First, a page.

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Ten Measures for the Prevention of Sudden Cardiac Death BY CINDY SANDERS

A joint report from the American College of Cardiology and the American Heart Association released at the end of 2016 outlines 10 quality and performance measures intended to prevent sudden cardiac deaths. Published Dec. 19, 2016 in both the Journal of the American College of Cardiology and Circulation: Cardiovascular Quality and Outcomes, the evidence-based, guidelineendorsed recommendations address key risk factors for sudden cardiac arrest (SCA) and interventions to prevent sudden cardiac death (SCD). “The scope of the issue is that SCD is the most common mode of death in the U.S., and despite many advances in resuscitation and other areas of SCA/SCD care, the survival rate of SCA victims is still low and the risk of SCD is still high,” Sana Al-Khatib, MD, FACC, co-chair of the writing committee and a profesDr. Sana Al-Khatib sor of Medicine at Duke University, explained of the need for this first comprehensive measure set for SCD prevention. Each year there are more than 350,000 out-of-hospital cardiac arrests in the United States. “While some people – such as patients with heart failure – are known to be at risk for sudden cardiac death, others are not,” Al-Khatib noted. “We need initiatives to improve the quality of care for those with a known risk but also for the victims of sudden cardiac arrest.” To move the needle on improving survival rates, Al-Khatib said the committee proposed performance measures and quality metrics that span different aspects of care ranging from prevention to resuscitation, as well as management of known conditions. The 10 performance measures (PM) and quality measures (QM) are:

Preventive Cardiology Measures

PM-1: Smoking cessation intervention in patients who suffered SCA, have ventricular arrhythmias, or are at risk for SCD. QM-1: Screening for a family history of SCD. QM-2: Screening for asymptomatic left ventricular dysfunction among individuals who have a strong family history of cardiomyopathy and SCD.

Resuscitation/Emergency Cardiovascular Care Measures

QM-3: Referring for CPR and AED education the family members of patients who are hospitalized with known cardiovascular conditions that raise the risk of SCA. memphismedicalnews

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Heart Failure/General Cardiology Measures

PM-2: Use of ICD for prevention of SCD in patients with heart failure and reduced ejection fraction who have an anticipated survival of > 1 year. PM-3: Use of guideline-directed medical therapy (ACE-1 or ARB or ARNI, beta-blocker, aldosterone receptor antagonist) for prevention of SCD in patients with heart failure and reduced ejection fraction. PM-4: Use of guideline-directed medical therapy (see above) for the prevention of SCD in patients with myocardial infarction and reduced ejection fraction.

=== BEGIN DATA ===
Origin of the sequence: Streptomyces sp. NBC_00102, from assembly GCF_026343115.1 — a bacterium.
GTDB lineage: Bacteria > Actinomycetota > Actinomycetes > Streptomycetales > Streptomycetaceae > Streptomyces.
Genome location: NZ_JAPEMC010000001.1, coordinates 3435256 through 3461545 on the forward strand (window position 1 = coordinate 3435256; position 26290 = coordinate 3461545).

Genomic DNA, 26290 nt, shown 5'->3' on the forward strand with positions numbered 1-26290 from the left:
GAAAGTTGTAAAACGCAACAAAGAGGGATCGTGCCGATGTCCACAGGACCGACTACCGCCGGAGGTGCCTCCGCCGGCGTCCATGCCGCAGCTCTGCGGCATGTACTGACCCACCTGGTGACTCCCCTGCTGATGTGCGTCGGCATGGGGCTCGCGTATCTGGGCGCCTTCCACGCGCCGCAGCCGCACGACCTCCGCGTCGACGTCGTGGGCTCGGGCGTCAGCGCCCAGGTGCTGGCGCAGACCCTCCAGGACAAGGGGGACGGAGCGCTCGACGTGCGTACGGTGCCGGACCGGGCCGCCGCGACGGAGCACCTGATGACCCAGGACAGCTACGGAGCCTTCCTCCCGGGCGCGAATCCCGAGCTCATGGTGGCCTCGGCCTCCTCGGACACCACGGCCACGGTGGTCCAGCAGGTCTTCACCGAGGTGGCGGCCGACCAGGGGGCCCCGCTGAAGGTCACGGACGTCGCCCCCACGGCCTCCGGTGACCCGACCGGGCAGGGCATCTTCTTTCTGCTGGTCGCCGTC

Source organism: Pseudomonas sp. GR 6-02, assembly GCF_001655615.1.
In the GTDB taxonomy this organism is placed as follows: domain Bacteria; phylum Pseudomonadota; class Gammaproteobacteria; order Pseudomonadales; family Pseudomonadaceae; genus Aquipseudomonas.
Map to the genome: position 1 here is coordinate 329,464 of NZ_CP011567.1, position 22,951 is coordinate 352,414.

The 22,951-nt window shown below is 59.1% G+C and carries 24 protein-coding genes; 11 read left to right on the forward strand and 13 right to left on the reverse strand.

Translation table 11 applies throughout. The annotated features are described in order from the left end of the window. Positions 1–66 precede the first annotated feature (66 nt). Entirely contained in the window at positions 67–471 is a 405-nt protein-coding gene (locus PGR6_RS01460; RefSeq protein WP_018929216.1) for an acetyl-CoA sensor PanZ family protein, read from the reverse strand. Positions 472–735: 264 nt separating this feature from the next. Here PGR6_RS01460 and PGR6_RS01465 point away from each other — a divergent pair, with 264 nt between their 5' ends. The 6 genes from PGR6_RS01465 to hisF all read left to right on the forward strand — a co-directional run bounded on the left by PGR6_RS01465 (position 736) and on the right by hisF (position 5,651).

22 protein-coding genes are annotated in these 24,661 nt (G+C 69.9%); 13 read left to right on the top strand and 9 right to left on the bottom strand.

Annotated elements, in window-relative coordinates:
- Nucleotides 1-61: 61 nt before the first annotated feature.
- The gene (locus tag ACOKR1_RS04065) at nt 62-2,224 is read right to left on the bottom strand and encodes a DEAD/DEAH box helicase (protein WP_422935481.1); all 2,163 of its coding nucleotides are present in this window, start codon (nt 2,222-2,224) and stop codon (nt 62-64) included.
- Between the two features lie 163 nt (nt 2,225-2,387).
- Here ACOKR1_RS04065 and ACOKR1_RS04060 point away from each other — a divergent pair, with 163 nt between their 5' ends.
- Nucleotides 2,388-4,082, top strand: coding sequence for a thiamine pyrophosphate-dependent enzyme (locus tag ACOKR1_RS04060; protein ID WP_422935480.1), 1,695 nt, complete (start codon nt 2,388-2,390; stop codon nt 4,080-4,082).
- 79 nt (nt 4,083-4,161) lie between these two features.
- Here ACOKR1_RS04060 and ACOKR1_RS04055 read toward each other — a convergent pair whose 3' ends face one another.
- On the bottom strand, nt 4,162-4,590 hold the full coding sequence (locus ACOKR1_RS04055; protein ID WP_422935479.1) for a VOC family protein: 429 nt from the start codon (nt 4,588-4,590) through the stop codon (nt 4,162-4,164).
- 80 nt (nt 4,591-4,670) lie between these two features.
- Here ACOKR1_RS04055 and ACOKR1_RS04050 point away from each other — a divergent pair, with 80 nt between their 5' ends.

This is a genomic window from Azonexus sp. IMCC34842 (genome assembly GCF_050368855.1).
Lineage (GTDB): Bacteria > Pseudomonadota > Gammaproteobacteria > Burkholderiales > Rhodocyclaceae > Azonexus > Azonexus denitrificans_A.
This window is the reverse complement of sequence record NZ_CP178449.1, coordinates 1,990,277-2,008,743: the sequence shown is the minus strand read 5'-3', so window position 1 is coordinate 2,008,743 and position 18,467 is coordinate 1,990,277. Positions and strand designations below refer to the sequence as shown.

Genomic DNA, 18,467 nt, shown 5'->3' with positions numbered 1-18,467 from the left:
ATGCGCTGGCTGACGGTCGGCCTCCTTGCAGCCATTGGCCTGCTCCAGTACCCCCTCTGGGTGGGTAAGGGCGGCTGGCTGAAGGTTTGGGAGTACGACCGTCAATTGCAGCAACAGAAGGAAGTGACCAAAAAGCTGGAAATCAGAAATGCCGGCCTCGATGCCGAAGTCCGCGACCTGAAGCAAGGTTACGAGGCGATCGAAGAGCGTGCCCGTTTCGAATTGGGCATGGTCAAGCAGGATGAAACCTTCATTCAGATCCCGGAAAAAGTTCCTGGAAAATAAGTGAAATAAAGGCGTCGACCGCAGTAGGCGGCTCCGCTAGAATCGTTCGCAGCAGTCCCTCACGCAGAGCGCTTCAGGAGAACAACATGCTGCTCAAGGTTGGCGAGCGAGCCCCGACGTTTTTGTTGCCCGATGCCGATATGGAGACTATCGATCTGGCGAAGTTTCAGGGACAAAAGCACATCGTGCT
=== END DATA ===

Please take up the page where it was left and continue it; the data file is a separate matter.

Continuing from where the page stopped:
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Electrophysiology Measures

PM-5: Documenting the absence of reversible causes for ventricular tachycardia/ventricular fibrillation cardiac arrest and/or sustained VT before a secondaryprevention ICD is placed. PM-6: Counseling eligible patients about and ICD. QM-4: Counseling first-degree relatives of survivors of SCA associated with an inheritable condition. Although guidelines exist for the prevention of sudden cardiac death, there has been an underutilization of public health initiatives, treatments and device therapies for at-risk patients. Al-Khatib said many of the measures the committee proposed are novel or not well established in the format proposed. “We have data on low use of these proven interventions in relation to most measures,” she said, adding the novel construct of the 10 measures should impact care if it put in place. “The hope is that most would use all of these measures, but even if a few of these measures are implemented, we still expect to make a difference,” she said. AlKhatib continued, “These measures were picked based on what is most important and what would be most impactful emphasizing the importance of the problem and gaps in care.” In addition, she said the committee, which was divided into smaller groups based on expertise, took into account validity and reliability of data sources and collection, usability and feasibility in terms of workflow to come to a consensus on the measures. “Despite the existence of many proven interventions, the use of these interventions is lacking in many areas and so the survival rates for SCA victims have not appreciably improved,” she said, again emphasizing that SCD is the most common mode of death in the nation. “A multifaceted approach to this problem is needed. Such an approach is achievable through the implementation of this set of performance measures and quality metrics,” Al-Khatib concluded.

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